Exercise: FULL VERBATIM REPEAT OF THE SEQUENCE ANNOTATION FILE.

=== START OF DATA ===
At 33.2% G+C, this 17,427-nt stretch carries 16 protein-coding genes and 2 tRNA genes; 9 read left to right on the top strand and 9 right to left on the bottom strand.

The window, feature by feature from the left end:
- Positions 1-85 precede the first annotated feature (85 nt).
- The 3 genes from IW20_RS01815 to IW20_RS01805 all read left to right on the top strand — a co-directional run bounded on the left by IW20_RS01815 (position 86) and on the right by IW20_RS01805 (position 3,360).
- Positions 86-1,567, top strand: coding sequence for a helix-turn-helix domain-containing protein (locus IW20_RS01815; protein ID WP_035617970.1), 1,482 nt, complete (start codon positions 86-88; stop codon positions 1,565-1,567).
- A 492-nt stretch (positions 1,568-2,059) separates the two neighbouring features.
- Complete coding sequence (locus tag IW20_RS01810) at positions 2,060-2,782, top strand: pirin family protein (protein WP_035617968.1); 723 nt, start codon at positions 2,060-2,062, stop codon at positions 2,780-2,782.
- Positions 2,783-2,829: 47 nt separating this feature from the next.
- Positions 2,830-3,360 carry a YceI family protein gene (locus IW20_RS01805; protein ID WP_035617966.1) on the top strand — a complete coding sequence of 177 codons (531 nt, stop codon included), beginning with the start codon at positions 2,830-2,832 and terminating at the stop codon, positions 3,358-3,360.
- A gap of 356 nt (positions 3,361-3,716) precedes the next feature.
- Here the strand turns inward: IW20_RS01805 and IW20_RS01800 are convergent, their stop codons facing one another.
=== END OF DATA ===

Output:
At 33.2% G+C, this 17,427-nt stretch carries 16 protein-coding genes and 2 tRNA genes; 9 read left to right on the top strand and 9 right to left on the bottom strand.

The window, feature by feature from the left end:
- Positions 1-85 precede the first annotated feature (85 nt).
- The 3 genes from IW20_RS01815 to IW20_RS01805 all read left to right on the top strand — a co-directional run bounded on the left by IW20_RS01815 (position 86) and on the right by IW20_RS01805 (position 3,360).
- Positions 86-1,567, top strand: coding sequence for a helix-turn-helix domain-containing protein (locus IW20_RS01815; protein ID WP_035617970.1), 1,482 nt, complete (start codon positions 86-88; stop codon positions 1,565-1,567).
- A 492-nt stretch (positions 1,568-2,059) separates the two neighbouring features.
- Complete coding sequence (locus tag IW20_RS01810) at positions 2,060-2,782, top strand: pirin family protein (protein WP_035617968.1); 723 nt, start codon at positions 2,060-2,062, stop codon at positions 2,780-2,782.
- Positions 2,783-2,829: 47 nt separating this feature from the next.
- Positions 2,830-3,360 carry a YceI family protein gene (locus IW20_RS01805; protein ID WP_035617966.1) on the top strand — a complete coding sequence of 177 codons (531 nt, stop codon included), beginning with the start codon at positions 2,830-2,832 and terminating at the stop codon, positions 3,358-3,360.
- A gap of 356 nt (positions 3,361-3,716) precedes the next feature.
- Here the strand turns inward: IW20_RS01805 and IW20_RS01800 are convergent, their stop codons facing one another.